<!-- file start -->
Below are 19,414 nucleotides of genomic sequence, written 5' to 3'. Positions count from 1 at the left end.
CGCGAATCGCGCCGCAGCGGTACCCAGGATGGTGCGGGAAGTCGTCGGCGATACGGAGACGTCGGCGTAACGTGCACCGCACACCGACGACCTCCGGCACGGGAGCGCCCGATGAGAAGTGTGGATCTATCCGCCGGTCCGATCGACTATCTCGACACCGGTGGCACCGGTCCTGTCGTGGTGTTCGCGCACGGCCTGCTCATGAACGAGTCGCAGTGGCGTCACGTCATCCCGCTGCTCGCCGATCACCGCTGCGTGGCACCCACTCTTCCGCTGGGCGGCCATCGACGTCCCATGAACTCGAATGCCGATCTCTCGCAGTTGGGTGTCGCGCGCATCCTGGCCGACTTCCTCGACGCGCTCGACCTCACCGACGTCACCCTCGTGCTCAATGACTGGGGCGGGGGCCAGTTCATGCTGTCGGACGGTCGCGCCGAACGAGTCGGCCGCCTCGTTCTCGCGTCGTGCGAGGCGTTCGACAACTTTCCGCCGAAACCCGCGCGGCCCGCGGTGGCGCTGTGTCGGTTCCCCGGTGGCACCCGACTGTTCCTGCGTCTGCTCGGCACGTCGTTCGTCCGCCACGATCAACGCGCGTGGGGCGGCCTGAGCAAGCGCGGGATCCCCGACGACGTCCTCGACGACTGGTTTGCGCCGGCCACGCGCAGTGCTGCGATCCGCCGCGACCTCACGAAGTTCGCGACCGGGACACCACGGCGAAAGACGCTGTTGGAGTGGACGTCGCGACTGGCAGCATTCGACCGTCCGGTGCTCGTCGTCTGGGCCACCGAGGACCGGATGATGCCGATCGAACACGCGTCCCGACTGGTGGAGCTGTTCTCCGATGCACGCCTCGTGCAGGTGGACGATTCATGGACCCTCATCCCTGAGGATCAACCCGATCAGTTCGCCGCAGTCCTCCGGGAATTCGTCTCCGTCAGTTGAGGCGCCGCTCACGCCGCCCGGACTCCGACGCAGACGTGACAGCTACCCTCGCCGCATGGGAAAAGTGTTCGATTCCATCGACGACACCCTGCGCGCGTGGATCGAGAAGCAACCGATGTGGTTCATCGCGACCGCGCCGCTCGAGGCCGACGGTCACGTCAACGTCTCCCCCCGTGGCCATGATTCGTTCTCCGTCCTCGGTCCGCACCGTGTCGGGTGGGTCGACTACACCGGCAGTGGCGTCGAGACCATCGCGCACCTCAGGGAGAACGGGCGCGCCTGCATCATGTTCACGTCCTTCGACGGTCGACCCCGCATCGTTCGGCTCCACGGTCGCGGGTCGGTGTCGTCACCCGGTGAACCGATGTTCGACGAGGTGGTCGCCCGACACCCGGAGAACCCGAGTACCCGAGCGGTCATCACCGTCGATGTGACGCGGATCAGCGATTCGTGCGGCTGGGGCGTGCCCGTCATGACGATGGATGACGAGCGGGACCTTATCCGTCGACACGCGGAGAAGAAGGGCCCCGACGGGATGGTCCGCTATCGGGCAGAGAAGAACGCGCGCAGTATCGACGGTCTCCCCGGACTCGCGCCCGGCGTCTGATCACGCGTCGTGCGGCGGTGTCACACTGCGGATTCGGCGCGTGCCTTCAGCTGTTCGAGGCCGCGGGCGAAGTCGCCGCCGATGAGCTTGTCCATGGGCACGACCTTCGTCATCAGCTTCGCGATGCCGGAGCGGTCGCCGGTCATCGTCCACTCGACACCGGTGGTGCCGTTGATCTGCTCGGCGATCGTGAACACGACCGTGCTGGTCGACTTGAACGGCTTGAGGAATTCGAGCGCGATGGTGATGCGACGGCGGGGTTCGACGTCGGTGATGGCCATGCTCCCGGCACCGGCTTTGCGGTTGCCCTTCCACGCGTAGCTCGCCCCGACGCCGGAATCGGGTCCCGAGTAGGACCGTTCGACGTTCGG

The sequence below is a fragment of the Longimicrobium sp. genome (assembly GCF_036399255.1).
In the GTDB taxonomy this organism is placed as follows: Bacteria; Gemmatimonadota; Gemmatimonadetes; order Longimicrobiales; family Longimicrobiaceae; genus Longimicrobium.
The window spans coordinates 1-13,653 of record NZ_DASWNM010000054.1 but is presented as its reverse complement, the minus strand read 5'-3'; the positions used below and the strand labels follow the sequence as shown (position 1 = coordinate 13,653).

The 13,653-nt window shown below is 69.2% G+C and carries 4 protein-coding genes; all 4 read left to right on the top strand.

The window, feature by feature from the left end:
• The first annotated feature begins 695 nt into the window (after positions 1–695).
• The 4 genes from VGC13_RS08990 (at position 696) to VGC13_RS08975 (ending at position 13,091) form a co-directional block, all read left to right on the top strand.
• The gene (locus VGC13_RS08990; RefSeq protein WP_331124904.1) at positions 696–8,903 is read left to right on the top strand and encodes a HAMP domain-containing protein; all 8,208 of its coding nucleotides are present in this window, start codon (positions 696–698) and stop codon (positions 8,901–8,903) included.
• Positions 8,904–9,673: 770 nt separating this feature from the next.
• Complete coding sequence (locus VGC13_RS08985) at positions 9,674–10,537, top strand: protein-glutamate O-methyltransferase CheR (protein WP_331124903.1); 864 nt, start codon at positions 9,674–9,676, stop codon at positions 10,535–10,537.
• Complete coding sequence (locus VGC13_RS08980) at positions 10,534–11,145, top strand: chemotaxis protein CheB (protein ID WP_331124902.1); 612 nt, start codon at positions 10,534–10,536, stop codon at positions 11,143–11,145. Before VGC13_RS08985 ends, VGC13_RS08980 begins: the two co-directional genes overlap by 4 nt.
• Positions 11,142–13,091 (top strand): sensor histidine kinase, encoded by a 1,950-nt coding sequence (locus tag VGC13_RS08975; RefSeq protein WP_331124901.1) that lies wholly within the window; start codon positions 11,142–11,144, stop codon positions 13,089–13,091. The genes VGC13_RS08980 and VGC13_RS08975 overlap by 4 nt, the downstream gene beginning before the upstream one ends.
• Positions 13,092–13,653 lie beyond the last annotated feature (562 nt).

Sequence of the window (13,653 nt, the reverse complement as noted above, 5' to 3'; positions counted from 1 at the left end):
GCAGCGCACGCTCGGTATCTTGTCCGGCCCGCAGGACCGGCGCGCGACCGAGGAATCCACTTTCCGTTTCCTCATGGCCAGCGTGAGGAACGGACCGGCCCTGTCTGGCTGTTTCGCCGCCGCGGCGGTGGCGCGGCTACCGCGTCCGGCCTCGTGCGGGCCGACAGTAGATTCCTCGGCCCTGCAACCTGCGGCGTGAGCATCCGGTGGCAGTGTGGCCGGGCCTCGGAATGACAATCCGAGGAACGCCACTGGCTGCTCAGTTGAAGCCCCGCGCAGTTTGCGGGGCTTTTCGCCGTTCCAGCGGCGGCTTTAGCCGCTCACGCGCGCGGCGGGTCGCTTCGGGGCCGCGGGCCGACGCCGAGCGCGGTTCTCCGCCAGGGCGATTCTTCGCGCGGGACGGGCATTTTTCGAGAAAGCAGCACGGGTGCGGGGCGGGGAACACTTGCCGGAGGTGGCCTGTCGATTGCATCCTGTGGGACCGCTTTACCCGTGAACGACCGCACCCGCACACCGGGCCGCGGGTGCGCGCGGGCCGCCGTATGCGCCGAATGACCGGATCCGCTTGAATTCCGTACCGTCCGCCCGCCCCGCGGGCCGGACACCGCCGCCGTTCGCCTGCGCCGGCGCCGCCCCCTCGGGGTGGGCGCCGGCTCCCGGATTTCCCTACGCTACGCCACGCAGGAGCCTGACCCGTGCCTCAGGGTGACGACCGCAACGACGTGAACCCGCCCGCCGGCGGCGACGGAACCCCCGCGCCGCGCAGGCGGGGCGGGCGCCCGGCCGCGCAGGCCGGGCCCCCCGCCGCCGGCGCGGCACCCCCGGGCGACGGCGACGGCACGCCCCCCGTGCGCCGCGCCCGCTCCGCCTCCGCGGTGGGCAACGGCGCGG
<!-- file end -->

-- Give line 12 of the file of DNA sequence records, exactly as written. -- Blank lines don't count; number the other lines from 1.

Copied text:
• Complete coding sequence (locus VGC13_RS08985) at positions 9,674–10,537, top strand: protein-glutamate O-methyltransferase CheR (protein WP_331124903.1); 864 nt, start codon at positions 9,674–9,676, stop codon at positions 10,535–10,537.